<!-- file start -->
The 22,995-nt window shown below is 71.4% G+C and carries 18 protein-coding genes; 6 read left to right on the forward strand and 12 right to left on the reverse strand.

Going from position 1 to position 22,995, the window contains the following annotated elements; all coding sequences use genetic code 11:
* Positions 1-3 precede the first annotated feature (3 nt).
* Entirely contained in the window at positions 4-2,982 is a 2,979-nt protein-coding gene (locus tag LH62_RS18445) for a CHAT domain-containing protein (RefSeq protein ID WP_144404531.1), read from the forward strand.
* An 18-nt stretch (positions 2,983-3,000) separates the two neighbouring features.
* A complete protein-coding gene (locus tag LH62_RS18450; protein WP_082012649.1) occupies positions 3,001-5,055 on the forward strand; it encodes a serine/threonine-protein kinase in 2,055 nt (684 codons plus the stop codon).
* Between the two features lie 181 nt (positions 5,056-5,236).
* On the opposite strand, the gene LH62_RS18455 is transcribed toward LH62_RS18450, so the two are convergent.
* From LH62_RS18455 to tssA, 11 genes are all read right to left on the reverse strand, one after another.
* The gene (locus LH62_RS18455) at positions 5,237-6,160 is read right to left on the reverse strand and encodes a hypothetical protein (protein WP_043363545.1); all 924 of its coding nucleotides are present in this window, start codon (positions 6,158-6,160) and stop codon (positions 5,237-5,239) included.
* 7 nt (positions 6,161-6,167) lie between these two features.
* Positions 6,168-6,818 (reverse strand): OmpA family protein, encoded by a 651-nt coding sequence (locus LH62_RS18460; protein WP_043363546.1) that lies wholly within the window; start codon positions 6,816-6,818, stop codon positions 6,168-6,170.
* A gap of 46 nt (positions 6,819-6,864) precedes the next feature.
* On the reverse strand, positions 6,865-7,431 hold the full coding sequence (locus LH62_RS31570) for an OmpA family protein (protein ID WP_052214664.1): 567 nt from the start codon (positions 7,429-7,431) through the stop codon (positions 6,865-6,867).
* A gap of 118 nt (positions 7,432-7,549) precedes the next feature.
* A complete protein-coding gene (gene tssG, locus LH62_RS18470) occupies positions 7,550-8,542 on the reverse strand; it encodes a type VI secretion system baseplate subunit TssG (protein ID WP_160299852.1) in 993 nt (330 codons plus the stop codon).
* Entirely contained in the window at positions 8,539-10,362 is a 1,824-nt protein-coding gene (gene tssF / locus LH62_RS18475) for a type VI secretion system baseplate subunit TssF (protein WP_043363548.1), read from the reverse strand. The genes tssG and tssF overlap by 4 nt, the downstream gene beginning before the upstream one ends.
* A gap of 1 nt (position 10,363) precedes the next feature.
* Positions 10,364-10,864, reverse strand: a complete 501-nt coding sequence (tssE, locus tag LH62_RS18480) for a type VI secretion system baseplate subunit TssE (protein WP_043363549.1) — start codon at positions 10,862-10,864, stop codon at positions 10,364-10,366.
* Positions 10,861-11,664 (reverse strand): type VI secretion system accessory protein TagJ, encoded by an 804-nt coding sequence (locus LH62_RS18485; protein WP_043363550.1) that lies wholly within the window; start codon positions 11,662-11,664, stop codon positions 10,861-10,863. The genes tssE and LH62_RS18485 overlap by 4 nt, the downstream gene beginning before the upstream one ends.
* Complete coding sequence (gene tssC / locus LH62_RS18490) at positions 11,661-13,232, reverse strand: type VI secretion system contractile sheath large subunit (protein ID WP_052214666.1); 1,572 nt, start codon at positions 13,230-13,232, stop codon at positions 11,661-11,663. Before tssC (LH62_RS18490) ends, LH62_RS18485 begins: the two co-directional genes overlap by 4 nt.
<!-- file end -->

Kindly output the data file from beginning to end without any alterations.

The 22,995-nt window shown below is 71.4% G+C and carries 18 protein-coding genes; 6 read left to right on the forward strand and 12 right to left on the reverse strand.

Going from position 1 to position 22,995, the window contains the following annotated elements; all coding sequences use genetic code 11:
* Positions 1-3 precede the first annotated feature (3 nt).
* Entirely contained in the window at positions 4-2,982 is a 2,979-nt protein-coding gene (locus tag LH62_RS18445) for a CHAT domain-containing protein (RefSeq protein ID WP_144404531.1), read from the forward strand.
* An 18-nt stretch (positions 2,983-3,000) separates the two neighbouring features.
* A complete protein-coding gene (locus tag LH62_RS18450; protein WP_082012649.1) occupies positions 3,001-5,055 on the forward strand; it encodes a serine/threonine-protein kinase in 2,055 nt (684 codons plus the stop codon).
* Between the two features lie 181 nt (positions 5,056-5,236).
* On the opposite strand, the gene LH62_RS18455 is transcribed toward LH62_RS18450, so the two are convergent.
* From LH62_RS18455 to tssA, 11 genes are all read right to left on the reverse strand, one after another.
* The gene (locus LH62_RS18455) at positions 5,237-6,160 is read right to left on the reverse strand and encodes a hypothetical protein (protein WP_043363545.1); all 924 of its coding nucleotides are present in this window, start codon (positions 6,158-6,160) and stop codon (positions 5,237-5,239) included.
* 7 nt (positions 6,161-6,167) lie between these two features.
* Positions 6,168-6,818 (reverse strand): OmpA family protein, encoded by a 651-nt coding sequence (locus LH62_RS18460; protein WP_043363546.1) that lies wholly within the window; start codon positions 6,816-6,818, stop codon positions 6,168-6,170.
* A gap of 46 nt (positions 6,819-6,864) precedes the next feature.
* On the reverse strand, positions 6,865-7,431 hold the full coding sequence (locus LH62_RS31570) for an OmpA family protein (protein ID WP_052214664.1): 567 nt from the start codon (positions 7,429-7,431) through the stop codon (positions 6,865-6,867).
* A gap of 118 nt (positions 7,432-7,549) precedes the next feature.
* A complete protein-coding gene (gene tssG, locus LH62_RS18470) occupies positions 7,550-8,542 on the reverse strand; it encodes a type VI secretion system baseplate subunit TssG (protein ID WP_160299852.1) in 993 nt (330 codons plus the stop codon).
* Entirely contained in the window at positions 8,539-10,362 is a 1,824-nt protein-coding gene (gene tssF / locus LH62_RS18475) for a type VI secretion system baseplate subunit TssF (protein WP_043363548.1), read from the reverse strand. The genes tssG and tssF overlap by 4 nt, the downstream gene beginning before the upstream one ends.
* A gap of 1 nt (position 10,363) precedes the next feature.
* Positions 10,364-10,864, reverse strand: a complete 501-nt coding sequence (tssE, locus tag LH62_RS18480) for a type VI secretion system baseplate subunit TssE (protein WP_043363549.1) — start codon at positions 10,862-10,864, stop codon at positions 10,364-10,366.
* Positions 10,861-11,664 (reverse strand): type VI secretion system accessory protein TagJ, encoded by an 804-nt coding sequence (locus LH62_RS18485; protein WP_043363550.1) that lies wholly within the window; start codon positions 11,662-11,664, stop codon positions 10,861-10,863. The genes tssE and LH62_RS18485 overlap by 4 nt, the downstream gene beginning before the upstream one ends.
* Complete coding sequence (gene tssC / locus LH62_RS18490) at positions 11,661-13,232, reverse strand: type VI secretion system contractile sheath large subunit (protein ID WP_052214666.1); 1,572 nt, start codon at positions 13,230-13,232, stop codon at positions 11,661-11,663. Before tssC (LH62_RS18490) ends, LH62_RS18485 begins: the two co-directional genes overlap by 4 nt.